Large cranes were used to lower the partially-disassembled mock space shuttle orbiter "Pathfinder," which when hoisted into place at the Space & Rocket Center in 1988 weighed 80 tons. (Image credit: U.S. Space & Rocket Center)

"Well, they [the engine bells] just came down last week and so we are now in the discovery phase. I don't want to say too much yet because there's no final analysis of exactly what we have. I would just say that at this point, we're uncertain as to exactly what we have," Ammons said.

With Pathfinder now on the ground, work will also commence on assessing and restoring the external tank and solid rocket boosters, which are showing cosmetic damage associated with three decades of exposure to the elements.

"We know there's a lot of interest in getting Pathfinder back up as quickly as possible. Realistically, this is going to be a long-term project," Ammons said. "To get the external tank evaluated and determine what we need to do with it, and have the SRBs repainted is, alone, a multiple-month project. So I would say we are thinking three years at the most."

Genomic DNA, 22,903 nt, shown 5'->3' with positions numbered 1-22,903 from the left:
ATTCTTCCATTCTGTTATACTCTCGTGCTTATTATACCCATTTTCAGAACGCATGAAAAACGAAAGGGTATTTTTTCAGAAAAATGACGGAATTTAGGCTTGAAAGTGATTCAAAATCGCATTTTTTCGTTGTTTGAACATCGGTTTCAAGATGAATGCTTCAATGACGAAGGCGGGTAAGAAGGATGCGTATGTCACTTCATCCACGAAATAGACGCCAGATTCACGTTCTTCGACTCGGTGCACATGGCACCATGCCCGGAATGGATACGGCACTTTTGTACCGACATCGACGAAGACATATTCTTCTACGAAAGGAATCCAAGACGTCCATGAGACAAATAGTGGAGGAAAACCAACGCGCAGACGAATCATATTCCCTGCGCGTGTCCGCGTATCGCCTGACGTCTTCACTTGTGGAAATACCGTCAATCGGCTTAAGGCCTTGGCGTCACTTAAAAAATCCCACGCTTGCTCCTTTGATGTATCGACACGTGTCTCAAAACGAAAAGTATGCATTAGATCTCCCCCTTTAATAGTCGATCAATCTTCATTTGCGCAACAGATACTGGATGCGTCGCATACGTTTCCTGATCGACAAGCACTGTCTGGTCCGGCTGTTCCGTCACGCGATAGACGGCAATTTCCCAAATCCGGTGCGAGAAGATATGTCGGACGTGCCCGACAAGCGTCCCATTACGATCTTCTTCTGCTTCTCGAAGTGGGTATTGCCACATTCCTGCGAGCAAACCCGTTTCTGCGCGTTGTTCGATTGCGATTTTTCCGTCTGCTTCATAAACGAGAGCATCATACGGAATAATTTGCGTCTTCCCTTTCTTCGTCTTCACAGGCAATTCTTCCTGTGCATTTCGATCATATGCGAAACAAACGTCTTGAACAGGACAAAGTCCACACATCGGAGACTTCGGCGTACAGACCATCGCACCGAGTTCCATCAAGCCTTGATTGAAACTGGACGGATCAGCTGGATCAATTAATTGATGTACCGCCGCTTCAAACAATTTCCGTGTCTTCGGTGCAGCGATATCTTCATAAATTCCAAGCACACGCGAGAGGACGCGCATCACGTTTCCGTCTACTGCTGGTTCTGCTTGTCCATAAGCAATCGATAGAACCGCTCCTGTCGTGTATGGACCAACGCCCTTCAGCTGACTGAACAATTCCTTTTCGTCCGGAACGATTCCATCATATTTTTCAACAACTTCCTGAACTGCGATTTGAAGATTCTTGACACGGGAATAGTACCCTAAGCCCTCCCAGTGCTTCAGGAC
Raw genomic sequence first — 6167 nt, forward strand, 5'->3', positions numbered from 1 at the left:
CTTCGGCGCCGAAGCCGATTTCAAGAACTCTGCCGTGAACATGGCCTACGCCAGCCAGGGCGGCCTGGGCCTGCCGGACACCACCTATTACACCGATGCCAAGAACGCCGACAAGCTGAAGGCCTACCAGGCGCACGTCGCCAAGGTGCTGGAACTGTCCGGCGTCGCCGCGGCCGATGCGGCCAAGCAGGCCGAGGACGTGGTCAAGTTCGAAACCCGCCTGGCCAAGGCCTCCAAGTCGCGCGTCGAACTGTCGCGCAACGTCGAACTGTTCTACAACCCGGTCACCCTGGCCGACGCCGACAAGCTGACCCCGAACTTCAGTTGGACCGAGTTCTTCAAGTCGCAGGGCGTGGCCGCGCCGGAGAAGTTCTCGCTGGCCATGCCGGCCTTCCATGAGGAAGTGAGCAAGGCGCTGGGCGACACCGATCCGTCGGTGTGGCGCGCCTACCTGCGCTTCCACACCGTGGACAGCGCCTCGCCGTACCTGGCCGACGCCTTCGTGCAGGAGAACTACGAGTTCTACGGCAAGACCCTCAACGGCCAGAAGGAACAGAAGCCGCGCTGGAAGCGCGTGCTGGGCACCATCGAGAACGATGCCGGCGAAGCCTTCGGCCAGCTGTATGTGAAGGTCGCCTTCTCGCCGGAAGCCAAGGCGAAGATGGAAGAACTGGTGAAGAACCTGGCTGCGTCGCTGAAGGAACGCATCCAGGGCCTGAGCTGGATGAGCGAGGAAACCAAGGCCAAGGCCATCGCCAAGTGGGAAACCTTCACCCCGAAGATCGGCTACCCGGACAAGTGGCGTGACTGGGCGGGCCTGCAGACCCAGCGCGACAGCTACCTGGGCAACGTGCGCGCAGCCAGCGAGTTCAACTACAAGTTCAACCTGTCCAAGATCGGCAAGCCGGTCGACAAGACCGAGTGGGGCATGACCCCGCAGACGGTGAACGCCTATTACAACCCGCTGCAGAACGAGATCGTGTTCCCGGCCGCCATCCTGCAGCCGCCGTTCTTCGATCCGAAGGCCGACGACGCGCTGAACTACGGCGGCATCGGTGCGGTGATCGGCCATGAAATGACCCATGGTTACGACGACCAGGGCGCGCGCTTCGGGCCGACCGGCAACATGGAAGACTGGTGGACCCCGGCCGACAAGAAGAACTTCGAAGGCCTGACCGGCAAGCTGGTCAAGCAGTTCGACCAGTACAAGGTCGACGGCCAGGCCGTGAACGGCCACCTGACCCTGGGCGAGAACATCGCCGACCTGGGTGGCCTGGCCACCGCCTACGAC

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Robert Z. Pearlman

Robert Pearlman is a space historian, journalist and the founder and editor of, an online publication and community devoted to space history with a particular focus on how and where space exploration intersects with pop culture. Pearlman is also a contributing writer for and co-author of "Space Stations: The Art, Science, and Reality of Working in Space” published by Smithsonian Books in 2018. He previously developed online content for the National Space Society and Apollo 11 moonwalker Buzz Aldrin, helped establish the space tourism company Space Adventures and currently serves on the History Committee of the American Astronautical Society, the advisory committee for The Mars Generation and leadership board of For All Moonkind. In 2009, he was inducted into the U.S. Space Camp Hall of Fame in Huntsville, Alabama. In 2021, he was honored by the American Astronautical Society with the Ordway Award for Sustained Excellence in Spaceflight History.